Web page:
“Highly pathogenic” bird flu could drive up prices for eggs, chickens and turkeys

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(NEXSTAR) – The USDA is warning of a “highly pathogenic bird flu,” which the agency has already identified in three states, that could spread rapidly and wreak havoc on the poultry industry if left unchecked.

Last week, avian flu was found in a flock of commercial broilers in Fulton County, Kentucky, and in a flock of birds in a backyard in Fauquier County, Virginia, the United States Department of Agriculture said in a news release Monday.

The virus was also identified in a group of commercial turkeys in Dubois County, Indiana, earlier this month. All 29,000 turkeys in this flock were killed to prevent the spread of the virus.

The same fate appears to be in store for the affected chickens in Kentucky and Virginia, identified last week. “State officials have quarantined affected premises and birds on the properties are being depopulated to prevent the spread of the disease,” the agency said.

Birds from either flock “will not enter the food system,” the USDA added.

As the virus spreads widely and affects more commercial poultry farms, egg, chicken and turkey prices are likely to be impacted. That would be bad news for consumers who are already dealing with inflated food prices. The Bureau of Labor Statistics found that food prices were up 7% in January 2022 from a year earlier.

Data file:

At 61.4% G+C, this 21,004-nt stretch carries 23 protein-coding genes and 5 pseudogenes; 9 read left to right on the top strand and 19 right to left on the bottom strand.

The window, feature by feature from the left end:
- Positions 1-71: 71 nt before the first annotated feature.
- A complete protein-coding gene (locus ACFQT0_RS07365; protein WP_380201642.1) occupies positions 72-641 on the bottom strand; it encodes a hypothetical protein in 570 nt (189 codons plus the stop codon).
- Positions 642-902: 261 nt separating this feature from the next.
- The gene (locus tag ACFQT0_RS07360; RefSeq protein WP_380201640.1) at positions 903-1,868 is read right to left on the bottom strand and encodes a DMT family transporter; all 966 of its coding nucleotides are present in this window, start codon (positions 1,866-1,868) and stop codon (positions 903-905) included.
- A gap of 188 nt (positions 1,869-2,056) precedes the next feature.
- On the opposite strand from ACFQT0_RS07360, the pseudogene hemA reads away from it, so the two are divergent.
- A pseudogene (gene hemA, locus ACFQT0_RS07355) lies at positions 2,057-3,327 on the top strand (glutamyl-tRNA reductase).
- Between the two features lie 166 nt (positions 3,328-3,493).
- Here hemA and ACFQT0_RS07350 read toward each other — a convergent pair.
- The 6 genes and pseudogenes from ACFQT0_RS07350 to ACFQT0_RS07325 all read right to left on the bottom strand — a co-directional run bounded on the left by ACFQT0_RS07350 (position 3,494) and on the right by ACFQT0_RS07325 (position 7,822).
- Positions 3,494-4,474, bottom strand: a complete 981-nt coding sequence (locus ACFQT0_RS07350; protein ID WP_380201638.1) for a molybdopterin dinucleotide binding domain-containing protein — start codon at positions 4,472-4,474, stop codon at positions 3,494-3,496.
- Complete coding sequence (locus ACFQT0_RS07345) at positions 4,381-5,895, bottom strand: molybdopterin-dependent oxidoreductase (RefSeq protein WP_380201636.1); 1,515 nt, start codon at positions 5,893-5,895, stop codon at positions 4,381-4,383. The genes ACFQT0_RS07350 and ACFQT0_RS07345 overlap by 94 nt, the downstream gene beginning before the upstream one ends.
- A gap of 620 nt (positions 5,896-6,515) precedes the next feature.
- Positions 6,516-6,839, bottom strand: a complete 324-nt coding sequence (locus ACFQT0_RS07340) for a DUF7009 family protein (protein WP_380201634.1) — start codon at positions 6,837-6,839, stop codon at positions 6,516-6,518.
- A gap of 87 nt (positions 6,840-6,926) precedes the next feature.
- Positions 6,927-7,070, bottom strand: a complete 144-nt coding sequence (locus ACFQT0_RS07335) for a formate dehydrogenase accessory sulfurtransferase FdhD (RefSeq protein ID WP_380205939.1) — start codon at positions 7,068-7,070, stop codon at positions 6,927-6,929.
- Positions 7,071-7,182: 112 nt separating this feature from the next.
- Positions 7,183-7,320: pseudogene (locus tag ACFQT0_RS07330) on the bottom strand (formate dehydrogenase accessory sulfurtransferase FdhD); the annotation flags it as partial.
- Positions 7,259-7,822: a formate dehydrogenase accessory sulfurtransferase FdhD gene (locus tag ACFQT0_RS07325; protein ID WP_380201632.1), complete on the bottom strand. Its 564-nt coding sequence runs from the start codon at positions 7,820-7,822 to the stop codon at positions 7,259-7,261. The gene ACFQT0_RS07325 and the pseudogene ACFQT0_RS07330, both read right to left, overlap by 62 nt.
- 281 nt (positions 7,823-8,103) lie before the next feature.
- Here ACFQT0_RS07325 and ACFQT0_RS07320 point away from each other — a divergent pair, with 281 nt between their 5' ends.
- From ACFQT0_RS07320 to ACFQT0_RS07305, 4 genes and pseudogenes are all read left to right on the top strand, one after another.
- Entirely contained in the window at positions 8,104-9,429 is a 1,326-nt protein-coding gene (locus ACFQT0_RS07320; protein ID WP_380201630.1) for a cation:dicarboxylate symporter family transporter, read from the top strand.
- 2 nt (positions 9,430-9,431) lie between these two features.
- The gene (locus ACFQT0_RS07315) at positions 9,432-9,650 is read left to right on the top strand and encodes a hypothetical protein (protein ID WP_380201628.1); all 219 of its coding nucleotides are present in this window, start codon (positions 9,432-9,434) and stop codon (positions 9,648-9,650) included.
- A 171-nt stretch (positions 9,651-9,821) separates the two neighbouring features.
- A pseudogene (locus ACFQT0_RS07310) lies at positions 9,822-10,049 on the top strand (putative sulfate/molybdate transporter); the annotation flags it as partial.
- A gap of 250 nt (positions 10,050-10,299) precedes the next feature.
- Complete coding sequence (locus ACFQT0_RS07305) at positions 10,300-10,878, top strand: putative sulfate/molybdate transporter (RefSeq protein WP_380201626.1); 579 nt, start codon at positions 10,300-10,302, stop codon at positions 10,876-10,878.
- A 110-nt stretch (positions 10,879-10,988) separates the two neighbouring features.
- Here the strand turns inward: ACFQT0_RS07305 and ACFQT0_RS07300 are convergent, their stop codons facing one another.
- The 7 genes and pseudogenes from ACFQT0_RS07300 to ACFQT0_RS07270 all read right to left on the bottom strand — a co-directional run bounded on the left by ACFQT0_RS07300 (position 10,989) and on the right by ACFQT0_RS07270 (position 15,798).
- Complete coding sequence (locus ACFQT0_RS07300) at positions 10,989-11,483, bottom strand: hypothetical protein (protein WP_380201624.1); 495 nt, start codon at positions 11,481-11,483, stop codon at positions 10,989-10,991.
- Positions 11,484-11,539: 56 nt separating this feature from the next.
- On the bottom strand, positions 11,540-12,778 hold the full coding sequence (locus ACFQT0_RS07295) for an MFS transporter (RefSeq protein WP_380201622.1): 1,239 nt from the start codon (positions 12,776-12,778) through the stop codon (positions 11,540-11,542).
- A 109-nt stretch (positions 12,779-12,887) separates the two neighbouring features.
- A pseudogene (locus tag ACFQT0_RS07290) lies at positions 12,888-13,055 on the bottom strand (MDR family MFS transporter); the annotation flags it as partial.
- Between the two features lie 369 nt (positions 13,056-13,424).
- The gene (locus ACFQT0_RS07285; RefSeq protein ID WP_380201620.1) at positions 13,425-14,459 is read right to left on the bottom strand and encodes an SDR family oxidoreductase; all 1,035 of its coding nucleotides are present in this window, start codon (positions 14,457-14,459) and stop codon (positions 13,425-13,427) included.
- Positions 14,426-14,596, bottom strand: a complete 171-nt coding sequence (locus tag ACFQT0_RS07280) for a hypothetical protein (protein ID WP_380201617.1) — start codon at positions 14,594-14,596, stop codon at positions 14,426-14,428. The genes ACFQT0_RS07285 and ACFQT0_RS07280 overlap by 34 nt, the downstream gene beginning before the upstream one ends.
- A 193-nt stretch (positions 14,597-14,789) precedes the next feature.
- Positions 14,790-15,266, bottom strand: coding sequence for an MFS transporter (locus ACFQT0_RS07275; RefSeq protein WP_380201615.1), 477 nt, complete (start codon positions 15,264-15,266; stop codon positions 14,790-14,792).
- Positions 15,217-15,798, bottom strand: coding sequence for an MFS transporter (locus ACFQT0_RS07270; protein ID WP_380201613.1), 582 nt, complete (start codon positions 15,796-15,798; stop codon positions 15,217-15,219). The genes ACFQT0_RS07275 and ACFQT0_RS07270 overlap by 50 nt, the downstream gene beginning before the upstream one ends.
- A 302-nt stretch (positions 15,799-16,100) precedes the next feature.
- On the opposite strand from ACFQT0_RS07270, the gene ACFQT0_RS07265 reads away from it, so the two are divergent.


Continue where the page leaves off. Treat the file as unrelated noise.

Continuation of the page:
A bird flu outbreak in 2015 caused producers to kill 33 million laying hens in Iowa, the country’s top egg producer, and 9 million birds in Minnesota, the country’s top turkey producer, with smaller outbreaks in Nebraska, South Dakota and Wisconsin. The disease sent egg and turkey prices soaring across the country for months, with the cost of eggs rising 61% between May and July 2015 and boneless, skinless turkey breast prices rising 75%.

“Now that we have a confirmed case of highly pathogenic avian influenza in the commercial poultry industry, it is definitely seen as a high-risk time,” said Dr. Denise Heard, Poultry Veterinarian and Vice President for Research at the US Poultry & Egg Association. “I’m confident we can handle this situation better and I’ll keep my fingers crossed that this remains an isolated case, but I would hope for the best and be prepared for the worst.”

There have been no confirmed cases of bird flu infecting humans, the USDA said.

The Associated Press contributed to this report.

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